Grammar Translation Method
Education in Japan, Finland and the USA, a comparison
Grammar Translation Method, it doesn`t work, unless perhaps you are trying to teach translators, but not teach people to speak English or any language for that matter.
Education in Finland, Japan and the USA, a comparison
Just as standardized testing is outdated, so is the grammar translation method.
“The Finns have made clear that, in any country, no matter its size or composition, there is much wisdom to minimizing testing and instead investing in broader curricula, smaller classes, and better training, pay, and treatment of teachers. The United States should take heed. “
--Samuel E. Abrams
Japan should use this information too, to reform her educational system! Why stick with old curricula like the grammar translation method, we need to try new stratagem in Japan.
“The children can`t learn if they don`t play. The children must play.”
--School Principal Timo Heikkinen in Finland
In contrast to Japan and the United States, the Finns emphasize play much more.
Albert Einstein himself, and other famous scientists, reputedly came up with their world changing theories and inventions while relaxing or at play.
In Finland they have a balanced curriculum with professionalization NOT TESTING. There is no place for the grammar translation method there in language teaching, and in other areas of education, the Finns have progressed from mediocrity in the 1960s, to an education system the world envies today.
The Finns give students 75 minutes of recess compared to 27 minutes in the USA. -more time to play. Moreover, arts and crafts, and learning by doing is implemented more in this Scandinavian country.
Teachers are treated well in Finland. After going completing training that requires a high standard of accomplishment, they enjoy high salaries and great working conditions. This is very different from teachers in Japan who have to work long hours, have little time off, receive little credit and often have to deal with slightly crazy, “monster parents.”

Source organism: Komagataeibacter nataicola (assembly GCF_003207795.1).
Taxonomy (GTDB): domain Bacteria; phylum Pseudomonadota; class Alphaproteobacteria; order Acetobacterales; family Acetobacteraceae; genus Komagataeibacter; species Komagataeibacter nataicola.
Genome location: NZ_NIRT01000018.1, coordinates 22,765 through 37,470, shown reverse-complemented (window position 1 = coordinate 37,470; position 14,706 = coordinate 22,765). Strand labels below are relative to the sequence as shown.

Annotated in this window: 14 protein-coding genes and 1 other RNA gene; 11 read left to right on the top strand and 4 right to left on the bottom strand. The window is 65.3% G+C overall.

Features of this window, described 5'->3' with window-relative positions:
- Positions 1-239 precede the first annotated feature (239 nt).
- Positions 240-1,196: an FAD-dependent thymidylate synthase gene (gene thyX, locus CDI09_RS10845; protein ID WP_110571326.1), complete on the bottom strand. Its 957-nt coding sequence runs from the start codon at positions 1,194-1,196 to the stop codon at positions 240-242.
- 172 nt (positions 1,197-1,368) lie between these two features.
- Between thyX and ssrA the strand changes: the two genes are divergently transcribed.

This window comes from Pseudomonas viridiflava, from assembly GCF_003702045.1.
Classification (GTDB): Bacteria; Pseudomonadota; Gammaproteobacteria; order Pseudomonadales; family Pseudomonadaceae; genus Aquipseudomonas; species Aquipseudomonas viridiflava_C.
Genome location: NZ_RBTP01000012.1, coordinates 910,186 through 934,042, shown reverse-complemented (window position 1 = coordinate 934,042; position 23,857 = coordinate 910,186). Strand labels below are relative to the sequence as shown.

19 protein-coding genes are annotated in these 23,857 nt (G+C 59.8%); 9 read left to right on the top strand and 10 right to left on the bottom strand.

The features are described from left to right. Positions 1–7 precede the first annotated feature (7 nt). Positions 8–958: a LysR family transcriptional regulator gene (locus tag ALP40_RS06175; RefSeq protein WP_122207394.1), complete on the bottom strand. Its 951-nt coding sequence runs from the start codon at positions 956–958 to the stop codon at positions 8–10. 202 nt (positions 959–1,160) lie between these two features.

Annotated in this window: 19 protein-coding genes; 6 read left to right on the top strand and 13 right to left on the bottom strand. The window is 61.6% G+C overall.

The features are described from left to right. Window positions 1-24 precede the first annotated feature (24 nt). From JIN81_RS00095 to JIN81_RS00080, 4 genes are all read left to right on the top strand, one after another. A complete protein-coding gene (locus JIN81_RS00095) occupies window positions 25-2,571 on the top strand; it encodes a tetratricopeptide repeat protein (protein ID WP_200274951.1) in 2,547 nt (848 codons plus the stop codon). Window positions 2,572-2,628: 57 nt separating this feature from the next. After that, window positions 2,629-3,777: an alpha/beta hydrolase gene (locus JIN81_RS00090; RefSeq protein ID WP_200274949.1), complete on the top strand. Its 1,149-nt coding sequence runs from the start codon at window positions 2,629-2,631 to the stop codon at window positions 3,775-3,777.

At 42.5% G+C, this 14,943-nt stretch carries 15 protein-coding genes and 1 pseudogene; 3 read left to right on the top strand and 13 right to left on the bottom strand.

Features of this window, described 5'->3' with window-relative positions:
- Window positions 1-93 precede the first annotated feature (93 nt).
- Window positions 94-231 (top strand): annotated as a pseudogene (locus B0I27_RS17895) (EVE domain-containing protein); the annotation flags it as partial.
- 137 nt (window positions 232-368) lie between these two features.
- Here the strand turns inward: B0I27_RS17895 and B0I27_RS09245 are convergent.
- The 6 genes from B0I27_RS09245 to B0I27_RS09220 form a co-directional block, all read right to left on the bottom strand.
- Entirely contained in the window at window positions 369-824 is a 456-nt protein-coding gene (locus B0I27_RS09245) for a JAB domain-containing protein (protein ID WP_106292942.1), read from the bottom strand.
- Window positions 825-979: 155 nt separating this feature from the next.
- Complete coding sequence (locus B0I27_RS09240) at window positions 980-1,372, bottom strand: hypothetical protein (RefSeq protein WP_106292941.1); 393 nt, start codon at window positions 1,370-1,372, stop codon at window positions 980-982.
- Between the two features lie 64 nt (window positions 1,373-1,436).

"Unless each day can be looked back upon by an individual as one in which he has had some fun, some joy, some real satisfaction, that day is a loss."
The results speak for themselves! Finnish students score at or near the top in reading, math and science on the PISA tests, tests given worldwide that compare the
educational results of different countries.
While US scores lagged far behind Finland`s, Japan`s weren`t far off. However if you add up how much time Japanese students spend in study, either at home, at school or at cram school (juku), the hours Japanese have to spend to finish behind the students of Finland is amazing.
On an hourly basis, Japanese schools obviously, are not as productive as Finlands in terms of hours spent and the results observed.
Japan needs to look at how other countries are doing things to find better ways to educate our youth than boring classes, and rote memorization in junior high to high school.
"People rarely succeed unless they have fun in what they are doing."
Finland reduced class size, boosted teacher pay, and required that all teachers have a master`s degree. Japanese classes at junior high school are still often 30-40 students. This is too large.
In science classes, there are only 16 students per class in Finland. This allows all students to do experiments – do labs each lesson. Can any class say that in Japan? In America?
Moreover, Finnish students spend a significant amount of time studying art, music, cooking, carpentry, metalwork and textiles. These classes give students a chance to learn math and science naturally. Critical cooperative skills, an aspect that is often emphasized in Japanese society, is an important tenet of Finnish education.
In contrast to Japan, and the United States, Finland has rejected standardized testing and the standardization movement in general.
"The true object of all human life is play. Earth is a task garden; heaven is a playground."
--G K Chesterton
“While nations around the world introduced heavy standardized testing regimes in the 1990s, the Finnish National Board of Education concluded that such tests would consume too much instructional time, cost too much to construct, proctor, and grade, and generate undue stress. The Finnish answer to standardized tests has been to give exams to small but statistically significant samples of students and to trust teachers—so much so that the National Board of Education closed its inspectorate in 1991. Teachers in Finland design their own courses, using a national curriculum as a guide, not a blueprint, and spend about 80 percent as much time leading classes as their U.S. counterparts do, so that they have sufficient opportunity to plan lessons and collaborate with colleagues. The only point at which all Finnish students take standardized exams is as high school seniors if they wish to go to university. ”
--Samuel E. Abrams
Get rid of the grammar translation method. Reduce class size, insist that teachers receive a high standard of training, make sure teachers are not overworked, are well paid and like their work, then the students will like school too. Stop rote memorization it doesn`t work! Bring in a curriculum that allows for creativitivity and critical thinking skills. Emphasize art, drama, music as well as the other subjects. Japan will be a better, more productive, creative and successful place. The example lies in Finland. Just ask Santa Claus.
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